This year the Nordic countries in Japan open a Nordic Innovation House in Tokyo. The purpose is to make it easier for a startup to arrive in Tokyo and establish on the Japanese market. Services such as workspace, network connections, mentoring and others will be available. But what is the experience of a startup-guy who wants to go to Japan?
When you speak to a startup-guy in Sweden, and you mention that you work in Tokyo, unmistakably, their interest will suddenly spark and a twinkle will appear in their eye: “Tokyo, you say?”
For many Swedes, Japan and Tokyo are synonyms with the latest technological gadgets, the Sony Walkman, Nintendo etc. The neon electro-heaven of Akihabara captured the imagination of many a youth. For others, it was the “cool” and weirdness of strolling on the backstreets of Harajuku picking up the latest fashion and ogling steampunk-clad teenagers. And those who ventured on through the throngs at Shibuya-crossing, supervised by a forest of skyscrapers, were overwhelmed by a sense of unparalleled dynamism. Then, they were struck by an urge to stop and sit down by the counter in a small Japanese joint and be floored again by the sublime food produced by the chef.
While these sentiments may be romantic, all romance is, in essence, true. And the startup-guy will, equally unmistakably, fall in love when he or she visits Tokyo.
Yet, after those first days, when the startup-guy has to get down to business another reality, equally true, appears. Japanese businesses may be efficient and productive, but they will still ask you to send a fax, produce a physical stamp of approval (a “hanko”) and pay by cash (only 20 % non-cash payments). If you have not met to deliver your business card personally by elaborate ritual, you have not established a proper relationship and it will take many more meetings until you are considered a trusted associate.
You will also quickly discover that the Japanese business world is a world of dark suits, gray hair and vertical relationships. Japan’s position as number 121 in the World Economic Forums Gender Gap Report is primarily due to the low number of women in politics and corporate management (only about 5 % women in top management). Business practices such as these have contributed to the fact that, despite recommendations to stay at home during the Corona-crisis, some surveys show that only about 30 % of employees are in fact able to do so. The relative lack of proficient English-language speakers is another barrier both to market-entry and future recruitment.
If the startup-guy is now ready to reassess the drive to Japan, he or she will be encouraged by certain other inescapable facts about the Japanese business environment. The lack of digitalization is not as prevalent as first experienced, and it also provides an opportunity. Some technical solutions and practices that we take for granted in Sweden are yet to become ubiquitous in Japan. Due to an ageing society and thereby shrinking domestic market, Japanese firms are increasingly looking abroad for opportunities. According to a survey of the Swedish companies in Japan more than 2/3 said that Japanese business had become more open to international cooperation in recent years.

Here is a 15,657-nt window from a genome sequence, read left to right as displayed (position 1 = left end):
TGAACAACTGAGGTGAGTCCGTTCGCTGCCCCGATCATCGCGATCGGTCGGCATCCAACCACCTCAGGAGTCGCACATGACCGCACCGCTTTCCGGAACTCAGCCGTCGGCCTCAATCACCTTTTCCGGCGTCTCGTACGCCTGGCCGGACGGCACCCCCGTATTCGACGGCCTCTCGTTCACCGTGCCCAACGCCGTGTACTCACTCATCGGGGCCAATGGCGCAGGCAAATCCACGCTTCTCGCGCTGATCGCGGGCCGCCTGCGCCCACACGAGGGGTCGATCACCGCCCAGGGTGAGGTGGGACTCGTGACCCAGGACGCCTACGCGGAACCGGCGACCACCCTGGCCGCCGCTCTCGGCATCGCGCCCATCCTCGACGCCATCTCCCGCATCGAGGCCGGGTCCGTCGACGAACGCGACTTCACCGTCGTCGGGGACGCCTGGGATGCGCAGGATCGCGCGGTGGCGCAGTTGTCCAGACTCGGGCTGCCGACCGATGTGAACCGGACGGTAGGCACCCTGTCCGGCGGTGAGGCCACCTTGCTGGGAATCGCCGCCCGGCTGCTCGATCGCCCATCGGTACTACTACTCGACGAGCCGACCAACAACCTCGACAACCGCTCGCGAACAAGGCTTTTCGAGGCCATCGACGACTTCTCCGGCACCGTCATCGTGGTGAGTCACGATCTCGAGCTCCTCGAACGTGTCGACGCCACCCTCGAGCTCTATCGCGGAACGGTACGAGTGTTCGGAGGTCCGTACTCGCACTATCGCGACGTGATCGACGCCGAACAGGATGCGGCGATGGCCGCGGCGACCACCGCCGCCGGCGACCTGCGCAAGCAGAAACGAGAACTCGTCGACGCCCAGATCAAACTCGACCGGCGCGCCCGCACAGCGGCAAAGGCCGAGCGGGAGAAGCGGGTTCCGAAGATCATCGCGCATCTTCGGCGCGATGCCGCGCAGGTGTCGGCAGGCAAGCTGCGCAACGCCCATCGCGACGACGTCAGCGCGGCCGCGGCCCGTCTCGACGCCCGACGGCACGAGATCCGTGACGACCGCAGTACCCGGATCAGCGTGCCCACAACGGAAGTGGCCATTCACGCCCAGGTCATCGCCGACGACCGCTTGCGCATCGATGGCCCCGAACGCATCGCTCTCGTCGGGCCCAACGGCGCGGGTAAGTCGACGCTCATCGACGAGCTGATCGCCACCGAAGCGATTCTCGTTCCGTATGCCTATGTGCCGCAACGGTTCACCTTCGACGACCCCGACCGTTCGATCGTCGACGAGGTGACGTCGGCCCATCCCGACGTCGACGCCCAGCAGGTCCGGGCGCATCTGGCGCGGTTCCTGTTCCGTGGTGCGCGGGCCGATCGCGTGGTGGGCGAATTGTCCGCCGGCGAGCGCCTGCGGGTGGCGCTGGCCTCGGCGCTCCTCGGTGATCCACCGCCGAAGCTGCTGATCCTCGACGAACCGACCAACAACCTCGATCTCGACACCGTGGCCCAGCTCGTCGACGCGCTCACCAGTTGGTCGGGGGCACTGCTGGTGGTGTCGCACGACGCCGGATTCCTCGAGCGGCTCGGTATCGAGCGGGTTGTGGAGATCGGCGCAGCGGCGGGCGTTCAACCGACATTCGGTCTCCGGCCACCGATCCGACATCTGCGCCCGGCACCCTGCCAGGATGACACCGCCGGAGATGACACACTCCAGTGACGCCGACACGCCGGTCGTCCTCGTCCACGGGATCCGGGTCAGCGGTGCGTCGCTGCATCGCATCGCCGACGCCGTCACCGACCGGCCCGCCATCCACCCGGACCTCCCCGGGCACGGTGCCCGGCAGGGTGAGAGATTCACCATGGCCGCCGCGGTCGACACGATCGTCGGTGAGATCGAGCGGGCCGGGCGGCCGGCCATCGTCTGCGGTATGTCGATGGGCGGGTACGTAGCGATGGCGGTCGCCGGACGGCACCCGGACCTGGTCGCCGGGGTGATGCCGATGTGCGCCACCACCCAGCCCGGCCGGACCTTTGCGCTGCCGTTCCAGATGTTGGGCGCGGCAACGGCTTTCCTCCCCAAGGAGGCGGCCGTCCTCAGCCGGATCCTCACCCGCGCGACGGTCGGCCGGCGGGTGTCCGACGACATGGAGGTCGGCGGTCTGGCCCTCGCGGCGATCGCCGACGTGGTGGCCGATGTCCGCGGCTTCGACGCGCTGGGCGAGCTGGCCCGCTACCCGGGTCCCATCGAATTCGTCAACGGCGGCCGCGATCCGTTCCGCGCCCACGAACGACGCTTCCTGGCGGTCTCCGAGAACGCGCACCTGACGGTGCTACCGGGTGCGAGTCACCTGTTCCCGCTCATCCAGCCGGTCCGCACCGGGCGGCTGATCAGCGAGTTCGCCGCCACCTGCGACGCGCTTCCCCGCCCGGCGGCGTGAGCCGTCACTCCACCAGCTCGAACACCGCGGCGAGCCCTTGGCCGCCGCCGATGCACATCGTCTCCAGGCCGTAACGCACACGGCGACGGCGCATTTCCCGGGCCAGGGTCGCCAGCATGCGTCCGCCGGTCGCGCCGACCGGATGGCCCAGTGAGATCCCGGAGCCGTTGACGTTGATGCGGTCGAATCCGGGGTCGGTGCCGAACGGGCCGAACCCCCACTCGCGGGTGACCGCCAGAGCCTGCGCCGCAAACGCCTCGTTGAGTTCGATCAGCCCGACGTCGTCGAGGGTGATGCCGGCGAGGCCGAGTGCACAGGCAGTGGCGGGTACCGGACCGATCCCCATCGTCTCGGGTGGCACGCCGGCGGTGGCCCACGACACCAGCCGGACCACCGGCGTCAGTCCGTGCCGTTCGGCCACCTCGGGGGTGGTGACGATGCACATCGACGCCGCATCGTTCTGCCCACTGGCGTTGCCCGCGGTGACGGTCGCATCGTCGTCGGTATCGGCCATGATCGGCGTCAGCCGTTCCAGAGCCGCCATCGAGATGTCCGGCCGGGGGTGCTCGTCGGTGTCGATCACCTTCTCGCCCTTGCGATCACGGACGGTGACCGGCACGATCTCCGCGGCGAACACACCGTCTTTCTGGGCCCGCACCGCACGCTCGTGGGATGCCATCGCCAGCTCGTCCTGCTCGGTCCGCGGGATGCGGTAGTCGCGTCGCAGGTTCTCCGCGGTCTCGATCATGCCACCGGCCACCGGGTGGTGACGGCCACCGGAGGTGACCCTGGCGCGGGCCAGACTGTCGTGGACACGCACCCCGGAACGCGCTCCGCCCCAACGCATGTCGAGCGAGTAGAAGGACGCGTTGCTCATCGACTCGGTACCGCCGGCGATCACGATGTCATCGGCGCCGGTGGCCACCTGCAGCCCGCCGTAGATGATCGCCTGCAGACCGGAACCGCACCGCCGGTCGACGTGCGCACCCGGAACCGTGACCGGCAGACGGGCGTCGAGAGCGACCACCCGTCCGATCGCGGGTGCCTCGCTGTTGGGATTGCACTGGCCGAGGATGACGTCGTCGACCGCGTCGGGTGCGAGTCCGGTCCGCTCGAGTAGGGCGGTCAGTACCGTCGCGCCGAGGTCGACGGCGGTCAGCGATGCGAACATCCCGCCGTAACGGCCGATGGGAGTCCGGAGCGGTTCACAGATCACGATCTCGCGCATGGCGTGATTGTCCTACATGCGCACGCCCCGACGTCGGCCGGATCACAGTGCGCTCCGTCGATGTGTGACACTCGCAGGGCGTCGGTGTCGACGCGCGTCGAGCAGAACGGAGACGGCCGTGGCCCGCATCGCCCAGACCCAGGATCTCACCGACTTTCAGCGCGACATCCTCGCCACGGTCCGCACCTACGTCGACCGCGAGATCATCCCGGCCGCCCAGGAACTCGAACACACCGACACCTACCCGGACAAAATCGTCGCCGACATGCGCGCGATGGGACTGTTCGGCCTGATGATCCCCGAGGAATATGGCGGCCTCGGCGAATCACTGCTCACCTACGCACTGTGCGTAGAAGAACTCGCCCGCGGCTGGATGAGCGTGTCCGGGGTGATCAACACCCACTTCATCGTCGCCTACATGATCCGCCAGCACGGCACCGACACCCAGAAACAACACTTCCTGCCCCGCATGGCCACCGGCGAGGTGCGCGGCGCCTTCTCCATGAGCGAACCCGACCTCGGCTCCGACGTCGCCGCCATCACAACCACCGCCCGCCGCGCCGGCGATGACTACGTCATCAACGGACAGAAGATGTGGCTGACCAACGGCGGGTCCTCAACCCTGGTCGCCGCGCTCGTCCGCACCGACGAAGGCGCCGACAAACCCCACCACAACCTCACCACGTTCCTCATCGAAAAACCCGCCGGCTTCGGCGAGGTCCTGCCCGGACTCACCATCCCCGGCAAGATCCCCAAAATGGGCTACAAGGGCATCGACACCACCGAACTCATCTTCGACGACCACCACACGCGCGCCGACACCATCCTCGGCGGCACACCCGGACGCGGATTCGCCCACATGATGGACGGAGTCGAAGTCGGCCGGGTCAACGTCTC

This is also true for innovation. Japanese companies have traditionally been very good at incremental innovation. But they are now becoming increasingly interested in strengthening their capacity for transformative innovation. In this work they are eagerly seeking international partners to join up in open innovation. Japanese corporations are also flush with cash and are ready to spend it on interesting tech-companies, not least from Sweden. Many Japanese companies are also global in scope and will offer a trusted partner sincere support and vast sales networks.
Now the startup-guy is again ready to go to Japan, but in the final analysis the obstacles seem to demand a permanent presence in Japan and access to networks that they do not yet have. All in all, leading to costs that a young startup-company is not able to afford. Instead they consider starting with an easier, closer market, perhaps in the EU.
The Team Sweden Japan’s Embassy of Sweden and Business Sweden are together with our Nordic friends now taking further measures to ensure that our startups overcome these barriers to arrive and stay in Japan. With seed money by Nordic Innovation, an organization under the Nordic Council of Ministers, the Nordic Countries through their business promotion agencies (such as Business Sweden) establish a Nordic Innovation House in Tokyo this year. Similar houses already exist in Silicon Valley, New York, Hong Kong and Singapore.
The idea is to establish a landing platform for startups wanting to establish in Japan. The house will be able to provide working spaces, connection to local networks, mentoring, events and other programmes to help the startup grow in Japan. The Innovation house will be run by a full-time community manager (sorry dear readers, the position has already been filled) and it will be housed in a workspace in central Tokyo.
When the corona-situation has abated we aim to celebrate the opening of the house with a proper party. Further down the line we will invite startup- and expert delegations to visit and contribute to the House.
With these efforts we hope that the startup-guy will be able to keep that glimmer in his or her eye even long after arrival in Tokyo.
Guest blogger Johannes Andreasson, First Secretary for Trade and Economy, Embassy of Sweden Tokyo